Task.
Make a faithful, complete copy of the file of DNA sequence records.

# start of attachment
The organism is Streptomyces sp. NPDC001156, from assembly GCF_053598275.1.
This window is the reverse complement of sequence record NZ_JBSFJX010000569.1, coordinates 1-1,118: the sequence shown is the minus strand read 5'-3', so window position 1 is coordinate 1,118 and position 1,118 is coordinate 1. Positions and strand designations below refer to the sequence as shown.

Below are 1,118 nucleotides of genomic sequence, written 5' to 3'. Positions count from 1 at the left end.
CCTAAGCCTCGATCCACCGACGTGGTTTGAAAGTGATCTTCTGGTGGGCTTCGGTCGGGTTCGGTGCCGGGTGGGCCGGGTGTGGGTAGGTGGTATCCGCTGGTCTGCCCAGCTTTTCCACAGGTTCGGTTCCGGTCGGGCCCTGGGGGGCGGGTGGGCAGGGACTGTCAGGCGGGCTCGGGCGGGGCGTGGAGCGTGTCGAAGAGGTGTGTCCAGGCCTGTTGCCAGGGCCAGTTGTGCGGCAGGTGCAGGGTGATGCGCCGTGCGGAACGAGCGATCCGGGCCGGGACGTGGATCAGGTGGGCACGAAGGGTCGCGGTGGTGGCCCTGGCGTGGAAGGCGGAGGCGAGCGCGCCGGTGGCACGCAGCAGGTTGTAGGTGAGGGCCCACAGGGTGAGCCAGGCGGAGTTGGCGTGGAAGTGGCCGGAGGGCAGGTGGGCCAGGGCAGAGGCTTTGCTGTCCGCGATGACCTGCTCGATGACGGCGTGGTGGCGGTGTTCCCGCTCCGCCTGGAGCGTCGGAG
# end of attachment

The organism is Streptomyces sp. NPDC001156, from assembly GCF_053598275.1.
This window is the reverse complement of sequence record NZ_JBSFJX010000569.1, coordinates 1-1,118: the sequence shown is the minus strand read 5'-3', so window position 1 is coordinate 1,118 and position 1,118 is coordinate 1. Positions and strand designations below refer to the sequence as shown.

Below are 1,118 nucleotides of genomic sequence, written 5' to 3'. Positions count from 1 at the left end.
CCTAAGCCTCGATCCACCGACGTGGTTTGAAAGTGATCTTCTGGTGGGCTTCGGTCGGGTTCGGTGCCGGGTGGGCCGGGTGTGGGTAGGTGGTATCCGCTGGTCTGCCCAGCTTTTCCACAGGTTCGGTTCCGGTCGGGCCCTGGGGGGCGGGTGGGCAGGGACTGTCAGGCGGGCTCGGGCGGGGCGTGGAGCGTGTCGAAGAGGTGTGTCCAGGCCTGTTGCCAGGGCCAGTTGTGCGGCAGGTGCAGGGTGATGCGCCGTGCGGAACGAGCGATCCGGGCCGGGACGTGGATCAGGTGGGCACGAAGGGTCGCGGTGGTGGCCCTGGCGTGGAAGGCGGAGGCGAGCGCGCCGGTGGCACGCAGCAGGTTGTAGGTGAGGGCCCACAGGGTGAGCCAGGCGGAGTTGGCGTGGAAGTGGCCGGAGGGCAGGTGGGCCAGGGCAGAGGCTTTGCTGTCCGCGATGACCTGCTCGATGACGGCGTGGTGGCGGTGTTCCCGCTCCGCCTGGAGCGTCGGAG